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Volume 15, Number 5—May 2009

Dispatch

Cowpox Virus Transmission from Pet Rats to Humans, France

Laetitia Ninove, Yves Domart, Christine Vervel, Chrystel Voinot, Nicolas Salez, Didier Raoult, Hermann Meyer, Isabelle Capek, Christine Zandotti, and Remi N. CharrelComments to Author 
Author affiliations: Université de la Méditerranée, Marseille, France (L. Ninove, N. Salez, D. Raoult, R.N. Charrel); Assistance Publique–Hôpitaux de Marseille Timone, Marseille (L. Ninove, D. Raoult, C. Zandotti, R.N. Charrel); Centre Hospitalier, Compiègne, France (Y. Domart, C. Vervel, C. Voinot); Centre National de la Recherche Scientifique, Marseille (D. Raoult); Institut für Mikrobiologie der Bundeswehr, Munich, Germany (H. Meyer); Institut de Veille Sanitaire, Saint Maurice, France (I. Capek)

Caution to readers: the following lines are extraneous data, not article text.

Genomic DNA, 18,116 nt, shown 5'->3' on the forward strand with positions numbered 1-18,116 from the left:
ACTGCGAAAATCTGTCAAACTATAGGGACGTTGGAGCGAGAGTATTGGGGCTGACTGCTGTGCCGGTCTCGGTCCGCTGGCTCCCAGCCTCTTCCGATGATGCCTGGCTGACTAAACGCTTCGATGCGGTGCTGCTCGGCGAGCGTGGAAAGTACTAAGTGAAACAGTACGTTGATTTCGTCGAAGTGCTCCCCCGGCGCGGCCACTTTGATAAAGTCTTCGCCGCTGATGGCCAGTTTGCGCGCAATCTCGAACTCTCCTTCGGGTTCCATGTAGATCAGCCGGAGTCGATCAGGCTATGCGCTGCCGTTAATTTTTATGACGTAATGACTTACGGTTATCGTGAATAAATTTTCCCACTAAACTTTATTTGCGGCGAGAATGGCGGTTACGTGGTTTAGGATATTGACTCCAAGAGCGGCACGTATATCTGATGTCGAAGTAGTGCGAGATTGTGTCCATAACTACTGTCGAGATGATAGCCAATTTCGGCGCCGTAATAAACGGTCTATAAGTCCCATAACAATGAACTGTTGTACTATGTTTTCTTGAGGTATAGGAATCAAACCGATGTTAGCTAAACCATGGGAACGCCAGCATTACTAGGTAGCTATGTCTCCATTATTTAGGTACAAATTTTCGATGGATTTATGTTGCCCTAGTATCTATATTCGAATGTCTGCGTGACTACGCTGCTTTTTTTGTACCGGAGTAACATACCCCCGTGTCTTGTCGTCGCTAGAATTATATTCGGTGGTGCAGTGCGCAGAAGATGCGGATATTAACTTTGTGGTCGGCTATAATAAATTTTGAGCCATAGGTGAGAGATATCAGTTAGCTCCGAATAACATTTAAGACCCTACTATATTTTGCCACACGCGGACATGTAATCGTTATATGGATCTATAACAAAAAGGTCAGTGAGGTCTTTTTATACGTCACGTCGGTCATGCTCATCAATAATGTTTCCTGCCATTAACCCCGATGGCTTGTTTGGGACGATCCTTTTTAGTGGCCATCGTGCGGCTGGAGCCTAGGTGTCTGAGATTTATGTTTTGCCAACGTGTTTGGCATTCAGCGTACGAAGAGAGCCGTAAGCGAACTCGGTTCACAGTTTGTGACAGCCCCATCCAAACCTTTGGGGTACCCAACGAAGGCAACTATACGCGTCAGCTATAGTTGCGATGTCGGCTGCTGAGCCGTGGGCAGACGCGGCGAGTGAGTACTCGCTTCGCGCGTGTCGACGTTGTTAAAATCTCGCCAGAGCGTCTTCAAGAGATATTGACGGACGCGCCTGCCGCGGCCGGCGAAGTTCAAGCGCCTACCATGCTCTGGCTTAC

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Figure 1

Cowpox virus infection in 3 persons in northern France caused by transmission from infected pet rats. Cutaneous lesions caused by cowpox virus are shown in patient 1 (A), patient 3 (B) and patient 4 (C, D). The 2 latter patients had lymphangitis associated with the local lesion. Panel C was obtained on January 30, 2009, panel D on February 6, 2009. Negative-staining electron microscopy showed mulberry forms with conspicuous but short, randomly arranged surface tubules (E) and capsule forms with

Figure 1. Cowpox virus infection in 3 persons in northern France caused by transmission from infected pet rats. Cutaneous lesions caused by cowpox virus are shown in patient 1 (A), patient 3 (B) and patient 4 (C, D). The 2 latter patients had lymphangitis associated with the local lesion. Panel C was obtained on January 30, 2009, panel D on February 6, 2009. Negative-staining electron microscopy showed mulberry forms with conspicuous but short, randomly arranged surface tubules (E) and capsule forms with deeper stain penetration (F), both highly suggestive of poxvirus. Scale bar for panels E and F = 100 nm.

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